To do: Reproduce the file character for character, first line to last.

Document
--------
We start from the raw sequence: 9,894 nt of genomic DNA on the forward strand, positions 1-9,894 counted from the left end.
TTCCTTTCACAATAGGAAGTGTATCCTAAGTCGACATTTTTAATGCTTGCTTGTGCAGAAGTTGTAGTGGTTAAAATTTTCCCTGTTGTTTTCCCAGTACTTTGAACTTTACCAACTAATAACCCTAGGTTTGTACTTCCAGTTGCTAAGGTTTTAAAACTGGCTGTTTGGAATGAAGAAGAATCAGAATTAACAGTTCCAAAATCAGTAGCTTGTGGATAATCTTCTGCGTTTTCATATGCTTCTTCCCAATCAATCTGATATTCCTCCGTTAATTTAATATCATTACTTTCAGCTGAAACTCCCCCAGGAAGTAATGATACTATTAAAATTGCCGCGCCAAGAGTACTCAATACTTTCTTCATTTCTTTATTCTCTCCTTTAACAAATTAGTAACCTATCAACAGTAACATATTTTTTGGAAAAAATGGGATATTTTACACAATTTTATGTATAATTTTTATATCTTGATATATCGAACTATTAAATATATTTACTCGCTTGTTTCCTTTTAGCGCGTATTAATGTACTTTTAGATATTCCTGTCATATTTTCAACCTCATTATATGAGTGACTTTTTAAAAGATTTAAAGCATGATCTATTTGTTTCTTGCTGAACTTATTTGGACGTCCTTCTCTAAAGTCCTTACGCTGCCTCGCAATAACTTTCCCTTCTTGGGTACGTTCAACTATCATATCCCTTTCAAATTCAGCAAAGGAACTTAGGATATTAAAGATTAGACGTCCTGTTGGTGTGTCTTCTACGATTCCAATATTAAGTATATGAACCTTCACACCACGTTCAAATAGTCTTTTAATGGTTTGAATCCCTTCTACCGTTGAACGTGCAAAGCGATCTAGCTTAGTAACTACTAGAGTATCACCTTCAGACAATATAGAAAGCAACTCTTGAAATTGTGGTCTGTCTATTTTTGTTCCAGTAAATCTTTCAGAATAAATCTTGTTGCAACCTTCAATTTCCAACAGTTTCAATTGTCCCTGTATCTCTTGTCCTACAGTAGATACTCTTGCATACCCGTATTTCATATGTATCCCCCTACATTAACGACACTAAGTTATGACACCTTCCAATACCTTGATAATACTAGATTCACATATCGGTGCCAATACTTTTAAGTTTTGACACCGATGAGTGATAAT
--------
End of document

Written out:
We start from the raw sequence: 9,894 nt of genomic DNA on the forward strand, positions 1-9,894 counted from the left end.
TTCCTTTCACAATAGGAAGTGTATCCTAAGTCGACATTTTTAATGCTTGCTTGTGCAGAAGTTGTAGTGGTTAAAATTTTCCCTGTTGTTTTCCCAGTACTTTGAACTTTACCAACTAATAACCCTAGGTTTGTACTTCCAGTTGCTAAGGTTTTAAAACTGGCTGTTTGGAATGAAGAAGAATCAGAATTAACAGTTCCAAAATCAGTAGCTTGTGGATAATCTTCTGCGTTTTCATATGCTTCTTCCCAATCAATCTGATATTCCTCCGTTAATTTAATATCATTACTTTCAGCTGAAACTCCCCCAGGAAGTAATGATACTATTAAAATTGCCGCGCCAAGAGTACTCAATACTTTCTTCATTTCTTTATTCTCTCCTTTAACAAATTAGTAACCTATCAACAGTAACATATTTTTTGGAAAAAATGGGATATTTTACACAATTTTATGTATAATTTTTATATCTTGATATATCGAACTATTAAATATATTTACTCGCTTGTTTCCTTTTAGCGCGTATTAATGTACTTTTAGATATTCCTGTCATATTTTCAACCTCATTATATGAGTGACTTTTTAAAAGATTTAAAGCATGATCTATTTGTTTCTTGCTGAACTTATTTGGACGTCCTTCTCTAAAGTCCTTACGCTGCCTCGCAATAACTTTCCCTTCTTGGGTACGTTCAACTATCATATCCCTTTCAAATTCAGCAAAGGAACTTAGGATATTAAAGATTAGACGTCCTGTTGGTGTGTCTTCTACGATTCCAATATTAAGTATATGAACCTTCACACCACGTTCAAATAGTCTTTTAATGGTTTGAATCCCTTCTACCGTTGAACGTGCAAAGCGATCTAGCTTAGTAACTACTAGAGTATCACCTTCAGACAATATAGAAAGCAACTCTTGAAATTGTGGTCTGTCTATTTTTGTTCCAGTAAATCTTTCAGAATAAATCTTGTTGCAACCTTCAATTTCCAACAGTTTCAATTGTCCCTGTATCTCTTGTCCTACAGTAGATACTCTTGCATACCCGTATTTCATATGTATCCCCCTACATTAACGACACTAAGTTATGACACCTTCCAATACCTTGATAATACTAGATTCACATATCGGTGCCAATACTTTTAAGTTTTGACACCGATGAGTGATAAT